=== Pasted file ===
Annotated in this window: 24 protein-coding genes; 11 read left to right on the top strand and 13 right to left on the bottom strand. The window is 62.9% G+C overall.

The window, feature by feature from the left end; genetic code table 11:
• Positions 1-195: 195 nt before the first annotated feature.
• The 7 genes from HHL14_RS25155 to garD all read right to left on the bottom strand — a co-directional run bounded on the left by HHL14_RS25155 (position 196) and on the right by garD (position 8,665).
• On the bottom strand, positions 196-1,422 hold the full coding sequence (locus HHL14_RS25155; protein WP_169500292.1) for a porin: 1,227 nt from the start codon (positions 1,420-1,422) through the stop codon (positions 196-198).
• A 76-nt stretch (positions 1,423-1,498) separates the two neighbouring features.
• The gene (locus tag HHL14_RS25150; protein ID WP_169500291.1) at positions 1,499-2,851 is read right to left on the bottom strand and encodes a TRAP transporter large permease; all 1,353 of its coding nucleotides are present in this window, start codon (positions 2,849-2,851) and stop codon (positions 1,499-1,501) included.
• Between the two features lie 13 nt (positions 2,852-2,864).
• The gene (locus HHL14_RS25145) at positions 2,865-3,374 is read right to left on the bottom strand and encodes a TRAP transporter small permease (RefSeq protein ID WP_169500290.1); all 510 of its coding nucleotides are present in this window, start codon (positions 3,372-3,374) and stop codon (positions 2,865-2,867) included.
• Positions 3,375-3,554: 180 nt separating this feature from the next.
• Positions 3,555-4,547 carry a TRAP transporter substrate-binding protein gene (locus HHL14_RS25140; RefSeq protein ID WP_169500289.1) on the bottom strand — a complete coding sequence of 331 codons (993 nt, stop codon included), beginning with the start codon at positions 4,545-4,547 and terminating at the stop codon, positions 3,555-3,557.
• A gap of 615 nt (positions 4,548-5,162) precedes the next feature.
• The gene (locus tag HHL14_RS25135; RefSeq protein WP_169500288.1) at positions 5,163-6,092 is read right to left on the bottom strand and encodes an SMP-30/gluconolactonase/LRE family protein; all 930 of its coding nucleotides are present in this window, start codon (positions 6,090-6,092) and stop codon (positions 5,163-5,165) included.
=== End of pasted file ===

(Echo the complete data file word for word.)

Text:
Annotated in this window: 24 protein-coding genes; 11 read left to right on the top strand and 13 right to left on the bottom strand. The window is 62.9% G+C overall.

The window, feature by feature from the left end; genetic code table 11:
• Positions 1-195: 195 nt before the first annotated feature.
• The 7 genes from HHL14_RS25155 to garD all read right to left on the bottom strand — a co-directional run bounded on the left by HHL14_RS25155 (position 196) and on the right by garD (position 8,665).
• On the bottom strand, positions 196-1,422 hold the full coding sequence (locus HHL14_RS25155; protein WP_169500292.1) for a porin: 1,227 nt from the start codon (positions 1,420-1,422) through the stop codon (positions 196-198).
• A 76-nt stretch (positions 1,423-1,498) separates the two neighbouring features.
• The gene (locus tag HHL14_RS25150; protein ID WP_169500291.1) at positions 1,499-2,851 is read right to left on the bottom strand and encodes a TRAP transporter large permease; all 1,353 of its coding nucleotides are present in this window, start codon (positions 2,849-2,851) and stop codon (positions 1,499-1,501) included.
• Between the two features lie 13 nt (positions 2,852-2,864).
• The gene (locus HHL14_RS25145) at positions 2,865-3,374 is read right to left on the bottom strand and encodes a TRAP transporter small permease (RefSeq protein ID WP_169500290.1); all 510 of its coding nucleotides are present in this window, start codon (positions 3,372-3,374) and stop codon (positions 2,865-2,867) included.
• Positions 3,375-3,554: 180 nt separating this feature from the next.
• Positions 3,555-4,547 carry a TRAP transporter substrate-binding protein gene (locus HHL14_RS25140; RefSeq protein ID WP_169500289.1) on the bottom strand — a complete coding sequence of 331 codons (993 nt, stop codon included), beginning with the start codon at positions 4,545-4,547 and terminating at the stop codon, positions 3,555-3,557.
• A gap of 615 nt (positions 4,548-5,162) precedes the next feature.
• The gene (locus tag HHL14_RS25135; RefSeq protein WP_169500288.1) at positions 5,163-6,092 is read right to left on the bottom strand and encodes an SMP-30/gluconolactonase/LRE family protein; all 930 of its coding nucleotides are present in this window, start codon (positions 6,090-6,092) and stop codon (positions 5,163-5,165) included.